From Delocalization to Performances of Japaneseness

Shifting Identities in Transnational Popular Music in and after Japan’s Period of “Gross National Cool”


  • Chris Tonelli Memorial University of Newfoundland



Puffy, Utada Hikaru, Harajuku Girls, Gwen Stefani, localization, internationalization, delocalization


This paper examines several trends in Japanese and Japan-related popular music that coincide with the rise and decline of "Gross National Cool," Japan's recent period of heightened foreign consumption of Japanese cultural products. Using two case studies, the music of Utada Hikaru and of Puffy, I argue this period saw Japanese artists shift from attempts to "internationalize" their music to strategies of marked performance of Japaneseness. A third case study examines the role performances of Japaneseness played in the work of the popular American artist Gwen Stefani during this period. Her image at this time involved being constantly flanked by an entourage of her "Harajuku Girls," four women whose visible Asianness served for years to articulate Stefani to the image of Cool Japan. Together, these three case studies explore some of the ways performances of Japaneseness became a strategy for success in transnational popular music between 2000 and 2010.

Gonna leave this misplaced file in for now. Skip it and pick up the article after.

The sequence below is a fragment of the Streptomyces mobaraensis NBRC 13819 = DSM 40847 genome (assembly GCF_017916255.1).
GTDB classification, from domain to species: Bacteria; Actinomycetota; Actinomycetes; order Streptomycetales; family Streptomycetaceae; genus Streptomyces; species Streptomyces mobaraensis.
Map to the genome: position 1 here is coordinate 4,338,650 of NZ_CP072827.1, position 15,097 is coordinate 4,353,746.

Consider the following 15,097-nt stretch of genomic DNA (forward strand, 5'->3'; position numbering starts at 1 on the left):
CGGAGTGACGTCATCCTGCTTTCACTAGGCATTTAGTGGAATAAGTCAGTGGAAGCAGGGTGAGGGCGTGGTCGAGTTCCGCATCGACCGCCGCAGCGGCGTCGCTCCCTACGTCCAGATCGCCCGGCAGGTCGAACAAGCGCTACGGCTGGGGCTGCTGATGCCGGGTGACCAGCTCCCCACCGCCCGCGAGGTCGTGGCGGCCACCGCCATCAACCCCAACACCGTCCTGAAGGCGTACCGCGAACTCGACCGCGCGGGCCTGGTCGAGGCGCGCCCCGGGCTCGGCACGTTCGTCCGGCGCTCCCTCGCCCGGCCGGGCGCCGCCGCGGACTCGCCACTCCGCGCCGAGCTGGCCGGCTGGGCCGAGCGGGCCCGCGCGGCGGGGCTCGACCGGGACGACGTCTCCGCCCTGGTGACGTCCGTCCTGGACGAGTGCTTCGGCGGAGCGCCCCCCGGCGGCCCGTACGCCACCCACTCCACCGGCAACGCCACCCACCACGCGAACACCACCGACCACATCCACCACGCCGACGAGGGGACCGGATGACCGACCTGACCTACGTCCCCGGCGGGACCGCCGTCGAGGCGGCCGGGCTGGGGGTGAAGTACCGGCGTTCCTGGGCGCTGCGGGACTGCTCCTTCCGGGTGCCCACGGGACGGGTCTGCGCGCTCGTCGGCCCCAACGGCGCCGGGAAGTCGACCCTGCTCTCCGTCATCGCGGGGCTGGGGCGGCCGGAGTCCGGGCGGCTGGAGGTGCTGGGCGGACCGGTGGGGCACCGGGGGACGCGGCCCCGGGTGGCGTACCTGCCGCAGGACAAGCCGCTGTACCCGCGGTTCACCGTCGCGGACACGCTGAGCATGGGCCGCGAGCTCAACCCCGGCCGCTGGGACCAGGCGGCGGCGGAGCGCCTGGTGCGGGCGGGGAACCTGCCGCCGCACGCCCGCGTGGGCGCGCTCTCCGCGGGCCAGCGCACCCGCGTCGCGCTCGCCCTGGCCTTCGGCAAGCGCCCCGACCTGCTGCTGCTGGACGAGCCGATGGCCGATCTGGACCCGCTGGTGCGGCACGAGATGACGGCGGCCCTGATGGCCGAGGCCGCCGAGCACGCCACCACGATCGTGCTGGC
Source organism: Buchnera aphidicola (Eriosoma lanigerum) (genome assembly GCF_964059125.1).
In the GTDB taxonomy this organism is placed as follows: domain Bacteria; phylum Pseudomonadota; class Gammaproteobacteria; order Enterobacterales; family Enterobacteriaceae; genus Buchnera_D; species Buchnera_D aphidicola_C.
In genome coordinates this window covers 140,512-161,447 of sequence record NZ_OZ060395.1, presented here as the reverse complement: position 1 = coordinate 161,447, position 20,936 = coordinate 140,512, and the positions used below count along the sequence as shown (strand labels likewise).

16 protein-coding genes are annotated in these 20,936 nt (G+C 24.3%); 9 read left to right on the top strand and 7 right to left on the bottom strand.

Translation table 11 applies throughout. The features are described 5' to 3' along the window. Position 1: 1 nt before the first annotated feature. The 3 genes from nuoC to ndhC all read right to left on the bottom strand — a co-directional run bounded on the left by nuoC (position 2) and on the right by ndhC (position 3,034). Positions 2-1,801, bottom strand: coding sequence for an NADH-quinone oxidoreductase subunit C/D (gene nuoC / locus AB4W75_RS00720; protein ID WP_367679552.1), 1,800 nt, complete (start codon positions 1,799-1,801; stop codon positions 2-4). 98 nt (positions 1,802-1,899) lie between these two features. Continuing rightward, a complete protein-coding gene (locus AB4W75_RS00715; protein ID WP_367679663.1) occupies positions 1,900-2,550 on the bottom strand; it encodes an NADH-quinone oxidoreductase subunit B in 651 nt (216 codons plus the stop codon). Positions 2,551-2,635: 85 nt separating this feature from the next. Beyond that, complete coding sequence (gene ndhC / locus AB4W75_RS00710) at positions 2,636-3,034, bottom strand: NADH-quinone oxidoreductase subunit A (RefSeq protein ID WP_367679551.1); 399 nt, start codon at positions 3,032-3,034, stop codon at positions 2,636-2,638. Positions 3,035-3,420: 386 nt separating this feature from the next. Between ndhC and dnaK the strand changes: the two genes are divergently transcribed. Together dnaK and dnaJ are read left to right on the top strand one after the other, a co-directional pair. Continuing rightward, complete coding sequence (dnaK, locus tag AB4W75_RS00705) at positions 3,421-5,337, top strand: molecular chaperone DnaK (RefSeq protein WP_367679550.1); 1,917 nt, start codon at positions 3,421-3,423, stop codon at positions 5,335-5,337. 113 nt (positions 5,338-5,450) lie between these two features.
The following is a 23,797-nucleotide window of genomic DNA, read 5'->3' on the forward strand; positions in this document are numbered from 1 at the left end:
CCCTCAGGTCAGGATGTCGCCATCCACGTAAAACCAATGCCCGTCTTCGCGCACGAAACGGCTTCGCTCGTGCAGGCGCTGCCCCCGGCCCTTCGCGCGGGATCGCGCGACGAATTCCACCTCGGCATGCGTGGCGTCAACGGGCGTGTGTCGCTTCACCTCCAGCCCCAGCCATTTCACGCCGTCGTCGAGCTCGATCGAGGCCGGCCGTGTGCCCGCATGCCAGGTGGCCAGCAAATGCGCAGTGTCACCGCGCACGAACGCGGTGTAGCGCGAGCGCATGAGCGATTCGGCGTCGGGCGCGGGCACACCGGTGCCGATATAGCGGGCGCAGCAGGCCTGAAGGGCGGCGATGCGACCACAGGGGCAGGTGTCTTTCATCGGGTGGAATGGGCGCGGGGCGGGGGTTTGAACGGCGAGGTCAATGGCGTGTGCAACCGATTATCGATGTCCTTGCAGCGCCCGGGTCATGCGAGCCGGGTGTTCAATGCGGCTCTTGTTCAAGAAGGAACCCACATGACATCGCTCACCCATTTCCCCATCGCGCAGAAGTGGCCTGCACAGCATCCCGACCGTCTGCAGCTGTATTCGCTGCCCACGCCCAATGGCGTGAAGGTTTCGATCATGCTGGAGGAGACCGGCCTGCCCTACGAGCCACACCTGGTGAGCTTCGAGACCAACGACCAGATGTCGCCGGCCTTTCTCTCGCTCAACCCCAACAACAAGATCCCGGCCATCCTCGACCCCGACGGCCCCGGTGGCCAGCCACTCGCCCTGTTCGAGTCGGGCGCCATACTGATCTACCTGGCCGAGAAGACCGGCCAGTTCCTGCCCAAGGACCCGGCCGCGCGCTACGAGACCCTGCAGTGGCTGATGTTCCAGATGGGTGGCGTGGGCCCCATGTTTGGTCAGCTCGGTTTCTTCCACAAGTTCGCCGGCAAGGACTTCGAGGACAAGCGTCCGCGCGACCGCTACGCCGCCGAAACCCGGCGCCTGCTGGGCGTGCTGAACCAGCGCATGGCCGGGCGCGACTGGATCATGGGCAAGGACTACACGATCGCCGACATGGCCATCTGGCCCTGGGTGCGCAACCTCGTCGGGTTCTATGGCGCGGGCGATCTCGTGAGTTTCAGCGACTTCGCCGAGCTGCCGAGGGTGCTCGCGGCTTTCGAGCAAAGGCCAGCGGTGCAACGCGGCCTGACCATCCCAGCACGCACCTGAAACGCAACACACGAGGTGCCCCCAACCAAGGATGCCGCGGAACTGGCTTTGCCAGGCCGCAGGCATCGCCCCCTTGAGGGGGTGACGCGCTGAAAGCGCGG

Author Biography

Chris Tonelli, Memorial University of Newfoundland

Chris Tonelli is a Postdoctoral Research Fellow with the International Institute for Critical Studies in Improvisation. He completed his doctorate in the Critical Studies and Experimental Practices in Music Program at the University of California, San Diego.


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How to Cite

Tonelli, C. (2015). From Delocalization to Performances of Japaneseness: Shifting Identities in Transnational Popular Music in and after Japan’s Period of “Gross National Cool”. Journal of World Popular Music, 1(2), 284–306.



Asian Popular Music